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By carrying out science inquiry in the classroom and outdoors, students learn by doing. They learn to be curious, think critically, design creatively, and argue from evidence—skills that will prove useful in many aspects of their lives. As a science teacher, it’s my job to facilitate this type of learning.

Matt Wilson
2014 Fellow

Matt Wilson

2014 Fellow
Home Street Middle School
Bishop, California

Matt was born in Santa Barbara, Calif., and was raised nearby in Ojai, a small, coastal mountain town.
In seventh grade, he received an Al Merrick surfboard as a gift. He taught himself to surf and has been an avid surfer ever since. Though he didn’t know it at the time, the development of the careful observation skills required to be a good surfer would prove to be extremely useful in his future endeavors as an ecologist and a naturalist.

He earned a Bachelor of Science in biological sciences and a Bachelor of Arts in literature from the University of California, Santa Barbara (UCSB). Matt began teaching on campus, where he served as a writing tutor for undergraduate and graduate students and a teaching assistant for an undergraduate writing class.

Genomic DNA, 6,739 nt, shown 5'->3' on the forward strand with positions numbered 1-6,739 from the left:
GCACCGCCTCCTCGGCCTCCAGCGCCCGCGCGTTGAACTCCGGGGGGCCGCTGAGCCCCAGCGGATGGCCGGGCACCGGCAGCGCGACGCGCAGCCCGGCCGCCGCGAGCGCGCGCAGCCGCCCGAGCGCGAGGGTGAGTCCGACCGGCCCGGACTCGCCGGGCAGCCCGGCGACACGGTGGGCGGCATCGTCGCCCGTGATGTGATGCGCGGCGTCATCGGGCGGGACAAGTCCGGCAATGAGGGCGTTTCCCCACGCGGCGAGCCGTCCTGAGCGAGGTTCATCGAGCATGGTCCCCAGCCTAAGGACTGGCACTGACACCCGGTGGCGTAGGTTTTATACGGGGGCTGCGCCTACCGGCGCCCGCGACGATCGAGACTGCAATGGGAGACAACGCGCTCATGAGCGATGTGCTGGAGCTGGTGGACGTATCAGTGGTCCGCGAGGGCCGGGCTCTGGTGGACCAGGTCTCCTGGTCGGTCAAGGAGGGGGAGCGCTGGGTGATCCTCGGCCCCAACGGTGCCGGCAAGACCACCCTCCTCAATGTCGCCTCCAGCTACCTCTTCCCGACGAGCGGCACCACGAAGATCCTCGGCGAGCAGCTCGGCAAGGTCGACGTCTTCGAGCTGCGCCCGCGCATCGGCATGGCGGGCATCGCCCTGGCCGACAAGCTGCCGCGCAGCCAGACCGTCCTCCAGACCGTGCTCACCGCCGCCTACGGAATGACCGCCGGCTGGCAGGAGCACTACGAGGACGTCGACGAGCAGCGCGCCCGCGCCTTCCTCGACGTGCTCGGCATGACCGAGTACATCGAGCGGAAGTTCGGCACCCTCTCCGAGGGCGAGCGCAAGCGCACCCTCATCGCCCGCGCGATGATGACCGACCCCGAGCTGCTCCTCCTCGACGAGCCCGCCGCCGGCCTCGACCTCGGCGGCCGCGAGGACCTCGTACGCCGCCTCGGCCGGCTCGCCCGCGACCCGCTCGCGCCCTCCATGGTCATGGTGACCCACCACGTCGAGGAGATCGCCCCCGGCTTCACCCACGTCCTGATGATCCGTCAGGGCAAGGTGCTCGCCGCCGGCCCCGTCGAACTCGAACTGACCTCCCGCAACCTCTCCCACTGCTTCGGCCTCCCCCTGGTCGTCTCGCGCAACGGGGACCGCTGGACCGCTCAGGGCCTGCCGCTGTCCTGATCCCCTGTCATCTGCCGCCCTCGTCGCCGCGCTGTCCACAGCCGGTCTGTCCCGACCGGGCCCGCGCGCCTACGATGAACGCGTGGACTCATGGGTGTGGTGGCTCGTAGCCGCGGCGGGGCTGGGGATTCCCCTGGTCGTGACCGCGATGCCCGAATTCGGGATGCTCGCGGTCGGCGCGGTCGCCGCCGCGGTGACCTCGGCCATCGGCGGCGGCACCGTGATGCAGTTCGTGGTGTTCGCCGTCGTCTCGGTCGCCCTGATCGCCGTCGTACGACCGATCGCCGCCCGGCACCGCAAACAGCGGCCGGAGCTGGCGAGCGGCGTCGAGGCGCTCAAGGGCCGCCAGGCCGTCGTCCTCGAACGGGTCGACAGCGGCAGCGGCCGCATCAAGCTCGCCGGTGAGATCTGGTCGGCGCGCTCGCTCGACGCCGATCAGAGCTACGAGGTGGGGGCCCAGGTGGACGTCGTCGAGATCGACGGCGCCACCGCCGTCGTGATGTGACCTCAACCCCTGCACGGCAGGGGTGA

Immediately following graduation, he moved to San Francisco to work as a science communications intern for Save the Redwoods League (SRL), a nonprofit that protects redwood forests and funds relevant scientific research. During his internship, Matt reported on scientific research funded by SRL. Based on information found in technical documents and gathered from interviews of scientists, he wrote over 20 articles that can be found on their website. He went on to work as a research associate at the Sierra Nevada Aquatic Research Lab and as a graduate teaching assistant for several undergraduate biology courses while earning a Master of Science in wildlife biology at the University of Montana. From this research, Matt published three scientific journal articles.

While teaching a freshwater ecology lab using curriculum that he developed, Matt was thrilled to see his students conducting the work of actual scientists—developing research questions, collecting data in the field, analyzing the data and presenting their findings. This experience led him to pursue teaching as a career. Before beginning the Master of Education program at UCSB, he taught as both a math and science substitute teacher and a long term science substitute teacher.

As a KSTF Teaching Fellow, Matt expects “to gain a broader understanding of the science teaching profession by being exposed to the experiences of other Fellows.”

On the weekends, he volunteers at a local organic farm, picking vegetables for their community supported agriculture program. In addition to surfing and volunteering, Matt enjoys backpacking in the Sierra Nevada mountains.